termite damage is an old-fashioned chadbourne cassette package. mine came in a fruit bar box, with inserts including a page from a coloring book, various flyers from chad shows, a page evidently discarded from a typewrtten missive, etc. nearly a dozen musicians are listed on a sticker on the box, with all being credited with casios in addition to their regular instruments. the tape has some brilliantly played improvised-sounding jazz...mostly played using the limited pallette of the ubiquitous casio. in the hands of the insect and western ensemble, the sounds are presented in the same way free jazz musicians would present the sounds of any horn. stops and starts, changes in dynamics, listening to the other players, filling in where the sound is needed. would you believe...a casio epiphany?
- destroy all monsters destroy all monsters 1974-1976 (father yod/ecstatic peace)
this 3 cd collection, culled about 50% from cary loren’s cassette recordings and the rest from mike kelley’s reel-to-reels, and assembled in kelley’s kitchen/studio, has struck a resonance with me. upon listening to this series of excerpts of recordings by whoever happened to be around at the time, i felt that there is hope for some of my own back catalog. the presence of niagara is relatively minimal, which keeps the annoyance factor down to a tolerable level. it was a great pleasure to see that mike kelley and jim shaw had reclaimed the destroy all monsters name from the relatively weak niagara/ron ashton faction who appropriated it.
mike kelley, jim shaw, niagara and cary loren were ann arbor based visual artists who also worked in graphic arts (destroy all monsters was also a 'zine), film and performance events. their approach was irreverent and iconoclastic. ultimately, kelly moved to los angeles, attended cal arts and made a name for himself circa 1976 (see review of his cal arts project the poetics critical inquiry in green, also in this issue). it appears here that destroy all monsters leads up to and complements the work of the poetics, especially in the retroactive manipulation of a nearly mythical legend of a project. there are now destroy all monsters videotapes, graphic collections and even newly recorded cds. i mean it as the very highest complement when i say that i found this set inspiring.
(note: thanx to cary loren for input and corrections)
- kevin drumm kevin drumm (perdition plastics)
solo improvised tabletop guitar that sounds like no one else. in fact, it doesn't even sound like guitar. it more closely resembles the digital manipulations of microstoria, or any of the other electro-acoustic artists working in the cracks of digital technology. except that this was recorded direct to dat (digital audio tape) with his fender jaguar guitar. drumm has worked with gastr del sol and others in the chicago "post-rock" circle, but his session work is less exposed by mixing it into the texture of that work. here, the clicking, buzzing, hissing sounds are laid bare. this is the work of a completely original stylist, one who has found an expressive invention within the well-worn avenues of solo guitar improvisation.
- john fahey georgia stomps, atlanta struts and other contemporary dance favorites (table of the elements)
john fahey has been recording since 1958, but this is his first release of improvised electric guitar, recorded live. there is a mix of old themes intermixed with his "american primitive" guitar techniques. fahey has enjoyed a recent resurgence in his career, after lying low thru years of illness and trouble. he has embraced many of the noise construction techniques somewhat in vogue and has been embraced by many younger practitioners of those arts. this man is an authority on folk guitar, and has done much to make others aware of the work of obscure but important artists. he also is given to deflating reputations with no less candor and honesty. he deserves no less than the utmost respect for all of these contributions to the culture at large.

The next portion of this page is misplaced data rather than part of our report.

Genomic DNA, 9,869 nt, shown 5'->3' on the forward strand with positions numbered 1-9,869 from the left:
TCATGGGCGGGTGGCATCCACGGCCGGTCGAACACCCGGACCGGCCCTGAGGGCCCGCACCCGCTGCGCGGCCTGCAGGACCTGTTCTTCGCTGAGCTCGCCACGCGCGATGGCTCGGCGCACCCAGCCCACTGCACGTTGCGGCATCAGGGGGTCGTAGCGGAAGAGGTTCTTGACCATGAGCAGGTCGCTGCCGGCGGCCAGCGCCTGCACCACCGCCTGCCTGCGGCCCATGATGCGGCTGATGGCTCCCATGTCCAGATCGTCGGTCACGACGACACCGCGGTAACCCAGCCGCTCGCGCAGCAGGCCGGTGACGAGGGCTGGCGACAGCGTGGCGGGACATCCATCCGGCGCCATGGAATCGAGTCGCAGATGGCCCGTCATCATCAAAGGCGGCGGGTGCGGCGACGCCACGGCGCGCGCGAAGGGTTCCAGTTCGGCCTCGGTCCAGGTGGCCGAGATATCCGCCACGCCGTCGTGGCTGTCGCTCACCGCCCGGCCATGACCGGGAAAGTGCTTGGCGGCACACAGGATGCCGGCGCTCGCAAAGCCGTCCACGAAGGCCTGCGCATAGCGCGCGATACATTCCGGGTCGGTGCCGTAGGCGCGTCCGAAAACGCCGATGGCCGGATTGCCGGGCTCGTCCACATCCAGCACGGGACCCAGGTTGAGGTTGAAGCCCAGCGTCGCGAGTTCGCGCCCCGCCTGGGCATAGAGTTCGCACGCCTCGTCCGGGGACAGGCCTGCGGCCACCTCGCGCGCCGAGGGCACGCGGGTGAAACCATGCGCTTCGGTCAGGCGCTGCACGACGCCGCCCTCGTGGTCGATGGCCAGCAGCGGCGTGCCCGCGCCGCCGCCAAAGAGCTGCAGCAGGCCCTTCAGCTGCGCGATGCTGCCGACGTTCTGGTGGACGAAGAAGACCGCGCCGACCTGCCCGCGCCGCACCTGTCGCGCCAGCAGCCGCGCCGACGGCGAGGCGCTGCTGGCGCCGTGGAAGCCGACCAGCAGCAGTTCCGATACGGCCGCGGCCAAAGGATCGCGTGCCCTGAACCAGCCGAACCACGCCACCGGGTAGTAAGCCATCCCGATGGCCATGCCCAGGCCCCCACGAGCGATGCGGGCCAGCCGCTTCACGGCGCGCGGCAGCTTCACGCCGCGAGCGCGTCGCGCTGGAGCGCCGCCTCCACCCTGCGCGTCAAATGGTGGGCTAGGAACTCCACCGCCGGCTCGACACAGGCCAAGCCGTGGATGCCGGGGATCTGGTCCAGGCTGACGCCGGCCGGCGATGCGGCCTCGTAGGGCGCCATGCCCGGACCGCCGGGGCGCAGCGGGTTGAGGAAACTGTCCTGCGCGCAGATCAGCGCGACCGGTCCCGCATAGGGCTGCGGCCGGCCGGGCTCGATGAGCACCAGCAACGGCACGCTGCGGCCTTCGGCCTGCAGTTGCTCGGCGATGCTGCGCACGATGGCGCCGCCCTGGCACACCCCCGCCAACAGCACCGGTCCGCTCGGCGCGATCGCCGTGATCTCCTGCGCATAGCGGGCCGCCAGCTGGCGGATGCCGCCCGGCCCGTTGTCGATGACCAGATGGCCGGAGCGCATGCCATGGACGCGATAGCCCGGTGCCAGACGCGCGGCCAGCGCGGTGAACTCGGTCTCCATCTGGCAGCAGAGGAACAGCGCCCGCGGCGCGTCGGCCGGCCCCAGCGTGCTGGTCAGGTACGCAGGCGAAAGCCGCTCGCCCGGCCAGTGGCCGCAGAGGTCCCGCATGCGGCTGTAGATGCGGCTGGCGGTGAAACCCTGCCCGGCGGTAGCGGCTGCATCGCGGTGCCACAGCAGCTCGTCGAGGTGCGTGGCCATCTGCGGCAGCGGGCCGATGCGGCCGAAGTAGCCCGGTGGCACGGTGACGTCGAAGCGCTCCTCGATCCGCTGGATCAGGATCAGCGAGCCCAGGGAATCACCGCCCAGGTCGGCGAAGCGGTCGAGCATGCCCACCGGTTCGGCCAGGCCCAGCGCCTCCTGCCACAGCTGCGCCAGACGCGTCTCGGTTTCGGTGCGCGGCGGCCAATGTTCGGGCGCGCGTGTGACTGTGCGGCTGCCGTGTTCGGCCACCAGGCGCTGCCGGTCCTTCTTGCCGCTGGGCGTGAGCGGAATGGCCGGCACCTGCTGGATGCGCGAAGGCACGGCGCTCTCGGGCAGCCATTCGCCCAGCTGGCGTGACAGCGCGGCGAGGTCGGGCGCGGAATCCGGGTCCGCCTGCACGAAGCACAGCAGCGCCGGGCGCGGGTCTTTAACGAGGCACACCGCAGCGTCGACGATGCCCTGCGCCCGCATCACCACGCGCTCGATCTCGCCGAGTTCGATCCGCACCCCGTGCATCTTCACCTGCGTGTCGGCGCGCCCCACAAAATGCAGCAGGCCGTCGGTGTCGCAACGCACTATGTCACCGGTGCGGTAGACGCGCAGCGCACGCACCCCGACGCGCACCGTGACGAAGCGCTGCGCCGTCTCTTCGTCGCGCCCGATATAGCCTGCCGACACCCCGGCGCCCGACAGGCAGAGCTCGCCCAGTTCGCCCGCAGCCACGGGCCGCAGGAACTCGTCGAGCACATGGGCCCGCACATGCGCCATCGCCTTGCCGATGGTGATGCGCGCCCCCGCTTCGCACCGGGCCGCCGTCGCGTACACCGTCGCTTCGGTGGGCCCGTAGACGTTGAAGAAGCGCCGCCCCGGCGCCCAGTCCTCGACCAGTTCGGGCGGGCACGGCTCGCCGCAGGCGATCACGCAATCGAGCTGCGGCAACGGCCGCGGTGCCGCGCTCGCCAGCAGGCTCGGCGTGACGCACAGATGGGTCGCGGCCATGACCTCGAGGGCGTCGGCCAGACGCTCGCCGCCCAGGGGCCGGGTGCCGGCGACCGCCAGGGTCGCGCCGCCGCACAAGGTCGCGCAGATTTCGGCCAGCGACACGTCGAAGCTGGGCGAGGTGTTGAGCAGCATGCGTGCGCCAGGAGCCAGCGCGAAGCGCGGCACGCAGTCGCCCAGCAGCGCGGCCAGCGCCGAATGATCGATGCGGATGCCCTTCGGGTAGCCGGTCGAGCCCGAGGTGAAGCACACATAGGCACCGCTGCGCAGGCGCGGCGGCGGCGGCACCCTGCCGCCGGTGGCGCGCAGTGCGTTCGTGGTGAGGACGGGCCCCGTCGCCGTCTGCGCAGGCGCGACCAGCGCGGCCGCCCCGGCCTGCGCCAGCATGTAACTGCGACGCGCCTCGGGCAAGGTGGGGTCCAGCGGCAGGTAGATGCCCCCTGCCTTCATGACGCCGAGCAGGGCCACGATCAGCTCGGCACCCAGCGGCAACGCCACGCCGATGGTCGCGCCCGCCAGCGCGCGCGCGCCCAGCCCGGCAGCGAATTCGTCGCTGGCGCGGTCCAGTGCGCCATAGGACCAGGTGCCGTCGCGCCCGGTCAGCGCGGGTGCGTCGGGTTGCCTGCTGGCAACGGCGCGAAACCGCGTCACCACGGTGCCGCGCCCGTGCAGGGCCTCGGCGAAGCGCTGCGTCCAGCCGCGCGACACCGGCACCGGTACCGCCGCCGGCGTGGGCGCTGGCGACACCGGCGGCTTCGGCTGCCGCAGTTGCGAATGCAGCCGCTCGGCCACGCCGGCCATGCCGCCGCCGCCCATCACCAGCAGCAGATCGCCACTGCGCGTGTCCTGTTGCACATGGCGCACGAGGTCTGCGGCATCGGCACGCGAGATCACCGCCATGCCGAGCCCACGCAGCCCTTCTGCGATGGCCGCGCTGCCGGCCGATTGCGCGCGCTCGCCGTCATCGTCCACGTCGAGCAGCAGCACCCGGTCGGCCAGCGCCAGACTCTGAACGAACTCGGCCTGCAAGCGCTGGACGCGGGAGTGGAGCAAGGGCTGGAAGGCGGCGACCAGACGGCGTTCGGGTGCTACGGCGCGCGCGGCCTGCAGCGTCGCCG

- don fleming jojo ass runne (god bless records)
brief history lesson, today's topic, mr. don fleming: originally known as the ringleader of the legendary 80's washington, d.c. band, the velvet monkees. he then moved on to work in the new york-based b.a.l.l. with shimmy-disc's kramer. during his spare time he became one of the huge in-demand 1990's producers-extraordinaire for hire, making boucoup (i hope) dinero working with major label "alternative" acts. i still like the story of how he would defuse bands' anxieties in the studio by sitting them down for a few rounds of thrift-store 70's board games. he appeared onstage with sonic youth (playing keyboards). he made some great and near-great recordings with gumball, most notably the wisconsin hayride covers ep and the revolution on ice cd. a while back, he finally released a solo recording on his own instant mayhem label, because tomorrow comes, featuring 3 "songs" with fleming playing all of the instruments, a drumless tour-de-force of psyche-pop-mayhem.
well, now what to say about jojo ass runne? it is aptly-titled. i have been listening to this for weeks, and i still find it impenetrable, all over the map, chaotic, and a true culmination of all the elements of the previous projects distilled into one brown-purple morass of new-old music. it makes no sense. which means i will continue to puzzle over this one until i reach the epiphany concealed within. or at least until he releases another one. a deep bow to you, don, and thank you for the kick in the ass while i do so.
- the frogs the frogs (moikai)
reissue of a 1988 release by jim o'rourke's label. so far, jim has not betrayed my trust in his choices of artists to promote. the liner notes by steve albini are insistent that brothers dennis and jimmy flemion, the duo responsible for the frogs are genius songwriters of the highest order. much has been made of their extravagantly and irreverently anti-pc approach.
while this was recorded at roughly the same time as it's only right and natural, which is probably the frogs most notorious recording, due to its skewering of gay stereotypes, this cd is less overtly provocative. these songs are very pop sounding, with only a few blasphemous comments about jesus indicating the dark side of their vision. the arrangements are well-done, with very melodic vocals. it is not hard to imagine that this was conceived as an attempt to break into quasi-mainstream success, which clearly did not occur, at least in 1988. my best assessment at this time is that this will continue to be a relatively abscure artifact. maybe in another ten years.